Travel review: River cruise retraces the history of Germany and Austria

The skyline of Budapest.

The skyline of Budapest.

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David Denton travels from Western to Eastern Europe on a river cruise that retraces the history of Germany and Austria.

Peacefully cruising down the Rhine and into the Danube, while watching the world drift by from the luxury of the recently launched MS Jane Austen, had seemed such an idyllic way to spend two lazy weeks in an early summer holiday.

Perhaps, when I booked the holiday. I should have taken more time to read Riviera Travel’s itinerary, for there, in every tempting detail, was a diary of the walking tours we were expected to take each day into the historic towns and cities where the ship would be moored.

It came as a welcome relief when, before departing from Cologne, the cruise director explained that the next 13 days was all about doing as much or as little as each of us wanted to do, though by now my better half had decided we were going to take part in everything on offer.

So the following morning I was dragged out of bed at some unearthly hour to see the imposing junction of the Rhine and the Moselle, and the immense walled fortress that surrounds the once heavily guarded Koblenz. What followed after breakfast was an intense feeling of euphoria when our first walking tour was little more than a gentle stroll as our local guide related the history of a city that dates back over two millennia.

Jane Austen certainly lived up to its description as the Rhine’s most beautiful ship, and having previously taken ocean cruises, we were delighted to find spacious cabins with floor-to-ceiling sliding patio-style doors opening onto a French balcony, and with plenty of room remaining for a king-size bed.

That feeling of shaping your own holiday extended to breakfast, lunch and dinner which could be taken when you wanted within two-hour time frames, and if you still felt peckish, there was an afternoon tea with gorgeous cakes you would find hard to resist. Well we could walk it off the following day, couldn’t we?

Budapest being our eventual destination, the first two days were dominated by the sight of fairy-tale castles precariously dotted along the verdant hill-sides that so beautifully frame the river, with the second morning requiring an early breakfast to take full advantage of our journey through the imposing Rhine Gorge. There the steep sides soar over a thousand feet, crowding in and narrowing the river as we passed by the Lorelei Rock where, legend has it, enchanting maidens lured sailors to a watery grave.

Our tours, both guided, and those self-generated with the help of the tour manager, had begun to take on a familiar pattern of visiting historic churches, town halls and fortresses, though, as our highly informative guides reminded us, we were often seeing reconstructions, the original having been destroyed in the Second World War.

There was the small and charming Bopard, where we made our first effort to say a few words in German to a rather bemused local who asked: “Do you want directions to the town hall?” After the city of Mainz it was on to Wurzburg where all that we had seen was dwarfed by the Residenz, one of Europe’s finest Baroque palaces. Yet even that was superseded by our tour of Bamberg, the town centre, with its network of canals having affectionately become known as Little Venice, and even totally breathless we managed the long and steep climb to the imposing Altenburg Castle.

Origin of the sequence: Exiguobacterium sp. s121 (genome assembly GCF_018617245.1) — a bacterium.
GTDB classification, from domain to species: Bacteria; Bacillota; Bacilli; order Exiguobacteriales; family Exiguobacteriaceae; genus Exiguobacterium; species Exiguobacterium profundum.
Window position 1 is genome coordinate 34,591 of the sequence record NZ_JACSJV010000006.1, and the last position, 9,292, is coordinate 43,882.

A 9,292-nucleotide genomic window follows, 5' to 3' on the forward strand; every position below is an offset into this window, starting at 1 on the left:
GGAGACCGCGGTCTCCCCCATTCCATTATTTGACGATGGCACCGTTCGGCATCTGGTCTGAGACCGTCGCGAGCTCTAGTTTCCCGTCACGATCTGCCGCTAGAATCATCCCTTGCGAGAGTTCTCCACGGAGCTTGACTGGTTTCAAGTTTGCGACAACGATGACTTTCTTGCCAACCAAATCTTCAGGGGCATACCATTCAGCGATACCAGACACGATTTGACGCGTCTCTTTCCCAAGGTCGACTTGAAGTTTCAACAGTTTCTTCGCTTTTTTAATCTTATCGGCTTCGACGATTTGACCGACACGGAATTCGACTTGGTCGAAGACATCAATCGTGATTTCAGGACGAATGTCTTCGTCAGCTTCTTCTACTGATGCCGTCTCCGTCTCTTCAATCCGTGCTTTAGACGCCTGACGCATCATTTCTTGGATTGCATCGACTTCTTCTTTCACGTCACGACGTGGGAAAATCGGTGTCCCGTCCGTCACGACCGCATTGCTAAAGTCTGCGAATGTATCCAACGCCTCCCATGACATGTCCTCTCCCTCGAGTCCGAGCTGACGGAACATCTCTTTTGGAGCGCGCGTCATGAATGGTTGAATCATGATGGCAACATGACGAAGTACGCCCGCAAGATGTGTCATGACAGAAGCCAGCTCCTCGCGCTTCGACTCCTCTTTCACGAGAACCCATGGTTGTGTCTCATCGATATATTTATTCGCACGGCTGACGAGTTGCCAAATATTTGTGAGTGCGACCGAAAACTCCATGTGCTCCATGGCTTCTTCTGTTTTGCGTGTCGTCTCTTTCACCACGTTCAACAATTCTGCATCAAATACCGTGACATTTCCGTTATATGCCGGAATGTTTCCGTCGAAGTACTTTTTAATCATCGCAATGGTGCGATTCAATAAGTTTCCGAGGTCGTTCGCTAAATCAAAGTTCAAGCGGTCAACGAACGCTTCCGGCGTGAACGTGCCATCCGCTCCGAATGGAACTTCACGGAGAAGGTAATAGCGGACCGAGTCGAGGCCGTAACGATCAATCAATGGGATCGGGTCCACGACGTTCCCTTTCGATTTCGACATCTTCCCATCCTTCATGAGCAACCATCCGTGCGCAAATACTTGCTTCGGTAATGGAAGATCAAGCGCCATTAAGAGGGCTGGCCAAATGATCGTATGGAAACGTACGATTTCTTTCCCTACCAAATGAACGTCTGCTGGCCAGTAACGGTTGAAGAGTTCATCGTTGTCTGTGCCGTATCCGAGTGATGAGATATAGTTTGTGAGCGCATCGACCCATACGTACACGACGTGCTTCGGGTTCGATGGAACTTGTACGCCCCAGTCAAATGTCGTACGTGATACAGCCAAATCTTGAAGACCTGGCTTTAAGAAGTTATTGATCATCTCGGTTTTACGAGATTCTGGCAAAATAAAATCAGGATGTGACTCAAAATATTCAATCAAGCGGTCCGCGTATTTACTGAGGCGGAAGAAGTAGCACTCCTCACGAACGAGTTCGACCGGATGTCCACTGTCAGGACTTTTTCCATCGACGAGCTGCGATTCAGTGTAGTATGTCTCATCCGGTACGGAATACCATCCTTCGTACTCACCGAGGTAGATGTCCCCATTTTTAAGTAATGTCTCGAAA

That our tours were not all about ancient history came with the remains of the massive buildings constructed in Nuremberg to stage the Nazi Party rallies. They sent a shiver down the spine, for it was all too easy to visualise just how the mass hysteria had been generated.

Regensburg and Passau, taken at our own pace, and onto the massive Melk Abbey with its panoramic views, the exterior so magnificent that it was a bitter disappointment to find the interior commercially geared to the tourist trade.

It seemed a general consensus that the sheer size and beauty of the Danube overshadowed the Rhine, and having in years past spent so much time in Vienna, we opted out of the extended walking tour so that we could enjoy in full our first visit to Budapest the following day. It was a wise decision, for the Hungarian capital, is now so elegant, with our guided coach tour offering more than a passing view of its many formal buildings, including the massive neo-gothic Parliament. Then over to the opposite side of the river to the Buda Castle with a guided walking tour of its Royal Palace and the Matthais Church.

Tired, but feeling very self-satisfied and triumphant, we had just completed our “Cruise the Heart of Europe”, the most extensive, both in distance and duration, of the many different ones offered throughout the year on Riviera Travel ships.

GETTING THERE

David Denton was on a Riviera Travel package cruise. Prices for 2016 holidays range from £1,399 to £2,999, depending on date of departure and cabin choice (no single supplement on some cabins).

Guided tours are included, with town-centre transfer coaches provided for self-guided tours.

Scheduled flights outward and return: Manchester, Heathrow, Stansted, Gatwick, Edinburgh. Also outward by Eurostar.

Jane Austen and an almost identical sister ship, Lord Byron, offer sailings in 2016 from April to October (www.rivieratravel.co.uk)

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